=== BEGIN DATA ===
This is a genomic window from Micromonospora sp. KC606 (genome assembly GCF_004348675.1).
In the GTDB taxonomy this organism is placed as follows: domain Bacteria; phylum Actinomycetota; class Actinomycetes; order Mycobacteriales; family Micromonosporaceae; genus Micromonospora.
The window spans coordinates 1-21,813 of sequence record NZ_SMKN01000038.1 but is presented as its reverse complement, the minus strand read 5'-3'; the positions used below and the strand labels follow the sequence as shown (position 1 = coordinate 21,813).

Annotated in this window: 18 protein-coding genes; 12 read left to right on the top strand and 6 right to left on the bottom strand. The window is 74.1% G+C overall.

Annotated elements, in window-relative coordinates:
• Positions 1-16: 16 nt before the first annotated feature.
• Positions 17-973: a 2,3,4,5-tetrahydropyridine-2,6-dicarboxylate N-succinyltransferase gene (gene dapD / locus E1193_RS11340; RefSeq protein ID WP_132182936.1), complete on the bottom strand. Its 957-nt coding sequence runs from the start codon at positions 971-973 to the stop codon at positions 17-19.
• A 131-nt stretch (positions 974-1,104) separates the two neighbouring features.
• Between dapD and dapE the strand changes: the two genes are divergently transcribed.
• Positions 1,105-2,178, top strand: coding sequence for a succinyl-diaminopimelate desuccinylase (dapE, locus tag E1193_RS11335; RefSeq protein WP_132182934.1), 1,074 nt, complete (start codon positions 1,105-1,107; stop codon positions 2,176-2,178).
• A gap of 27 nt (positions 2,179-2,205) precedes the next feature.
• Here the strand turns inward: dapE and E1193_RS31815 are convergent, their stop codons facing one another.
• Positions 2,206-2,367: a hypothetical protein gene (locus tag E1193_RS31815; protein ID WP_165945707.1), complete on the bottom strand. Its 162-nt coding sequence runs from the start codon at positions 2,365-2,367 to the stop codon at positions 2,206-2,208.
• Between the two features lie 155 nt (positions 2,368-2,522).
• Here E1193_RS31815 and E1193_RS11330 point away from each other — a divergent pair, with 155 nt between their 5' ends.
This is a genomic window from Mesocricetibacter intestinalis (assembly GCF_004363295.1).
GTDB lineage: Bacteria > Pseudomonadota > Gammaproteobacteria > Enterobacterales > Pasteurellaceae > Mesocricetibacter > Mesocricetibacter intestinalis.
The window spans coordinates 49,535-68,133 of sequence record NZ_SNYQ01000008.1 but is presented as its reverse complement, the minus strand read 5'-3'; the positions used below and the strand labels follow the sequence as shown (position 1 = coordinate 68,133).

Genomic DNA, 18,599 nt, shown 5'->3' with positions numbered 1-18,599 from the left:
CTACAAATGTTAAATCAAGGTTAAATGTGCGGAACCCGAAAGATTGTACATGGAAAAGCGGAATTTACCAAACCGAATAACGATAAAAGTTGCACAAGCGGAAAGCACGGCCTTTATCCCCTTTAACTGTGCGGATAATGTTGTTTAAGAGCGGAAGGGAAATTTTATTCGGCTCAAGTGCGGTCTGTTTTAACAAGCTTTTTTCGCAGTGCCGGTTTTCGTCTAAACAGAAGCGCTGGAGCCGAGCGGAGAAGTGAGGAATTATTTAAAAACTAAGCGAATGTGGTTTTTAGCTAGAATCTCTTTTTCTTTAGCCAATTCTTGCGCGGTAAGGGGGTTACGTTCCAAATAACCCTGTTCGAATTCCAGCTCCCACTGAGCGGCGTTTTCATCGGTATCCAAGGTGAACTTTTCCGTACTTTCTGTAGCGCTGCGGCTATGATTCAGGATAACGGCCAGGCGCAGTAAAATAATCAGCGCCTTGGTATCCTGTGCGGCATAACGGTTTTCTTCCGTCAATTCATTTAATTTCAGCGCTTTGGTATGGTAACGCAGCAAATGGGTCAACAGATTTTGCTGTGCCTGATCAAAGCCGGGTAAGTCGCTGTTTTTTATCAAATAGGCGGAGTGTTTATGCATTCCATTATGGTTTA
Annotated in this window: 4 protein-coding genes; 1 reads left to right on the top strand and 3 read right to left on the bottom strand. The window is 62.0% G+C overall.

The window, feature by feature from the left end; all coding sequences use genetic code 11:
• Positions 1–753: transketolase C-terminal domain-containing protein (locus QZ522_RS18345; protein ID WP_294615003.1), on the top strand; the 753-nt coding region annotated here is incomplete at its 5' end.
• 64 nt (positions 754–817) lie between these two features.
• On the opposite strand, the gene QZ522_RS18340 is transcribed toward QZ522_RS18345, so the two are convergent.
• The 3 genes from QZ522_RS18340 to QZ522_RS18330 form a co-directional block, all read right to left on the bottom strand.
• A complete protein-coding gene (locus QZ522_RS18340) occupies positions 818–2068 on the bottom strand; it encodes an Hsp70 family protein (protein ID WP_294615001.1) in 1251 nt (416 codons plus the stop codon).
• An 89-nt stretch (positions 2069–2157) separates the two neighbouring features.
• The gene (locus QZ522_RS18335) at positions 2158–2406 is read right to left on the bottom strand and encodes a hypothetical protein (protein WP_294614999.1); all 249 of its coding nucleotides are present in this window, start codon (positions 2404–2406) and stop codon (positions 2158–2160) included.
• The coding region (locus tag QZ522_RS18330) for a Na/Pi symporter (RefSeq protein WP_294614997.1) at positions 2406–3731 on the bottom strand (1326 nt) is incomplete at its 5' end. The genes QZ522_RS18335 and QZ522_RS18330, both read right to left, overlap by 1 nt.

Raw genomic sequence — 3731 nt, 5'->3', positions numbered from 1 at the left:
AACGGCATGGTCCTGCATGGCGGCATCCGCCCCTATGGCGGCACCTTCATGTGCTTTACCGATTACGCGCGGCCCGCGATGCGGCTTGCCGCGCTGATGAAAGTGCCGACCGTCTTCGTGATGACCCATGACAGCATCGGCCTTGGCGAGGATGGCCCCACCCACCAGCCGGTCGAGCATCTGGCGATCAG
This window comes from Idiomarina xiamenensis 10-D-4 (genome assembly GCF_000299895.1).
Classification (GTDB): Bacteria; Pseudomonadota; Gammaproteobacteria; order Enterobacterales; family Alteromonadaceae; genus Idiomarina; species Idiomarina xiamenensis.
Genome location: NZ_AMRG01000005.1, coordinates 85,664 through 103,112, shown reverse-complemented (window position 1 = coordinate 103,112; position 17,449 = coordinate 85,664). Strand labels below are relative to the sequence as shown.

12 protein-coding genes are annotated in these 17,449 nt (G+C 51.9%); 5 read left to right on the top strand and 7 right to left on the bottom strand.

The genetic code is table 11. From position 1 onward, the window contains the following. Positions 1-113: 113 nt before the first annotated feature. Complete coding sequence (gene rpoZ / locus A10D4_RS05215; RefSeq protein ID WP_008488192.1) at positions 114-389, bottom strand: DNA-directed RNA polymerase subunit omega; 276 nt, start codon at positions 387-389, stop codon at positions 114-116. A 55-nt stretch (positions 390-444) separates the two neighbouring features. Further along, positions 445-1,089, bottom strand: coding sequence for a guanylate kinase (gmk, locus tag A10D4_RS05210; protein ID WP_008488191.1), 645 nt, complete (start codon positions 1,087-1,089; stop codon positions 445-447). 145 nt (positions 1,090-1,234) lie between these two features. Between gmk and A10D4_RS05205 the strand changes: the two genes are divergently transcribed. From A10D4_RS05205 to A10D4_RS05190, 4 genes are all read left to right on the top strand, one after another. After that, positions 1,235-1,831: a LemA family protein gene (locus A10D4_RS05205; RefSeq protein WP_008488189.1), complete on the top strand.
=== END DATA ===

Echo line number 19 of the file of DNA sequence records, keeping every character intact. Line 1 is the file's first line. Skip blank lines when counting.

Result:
Genomic DNA, 18,599 nt, shown 5'->3' with positions numbered 1-18,599 from the left: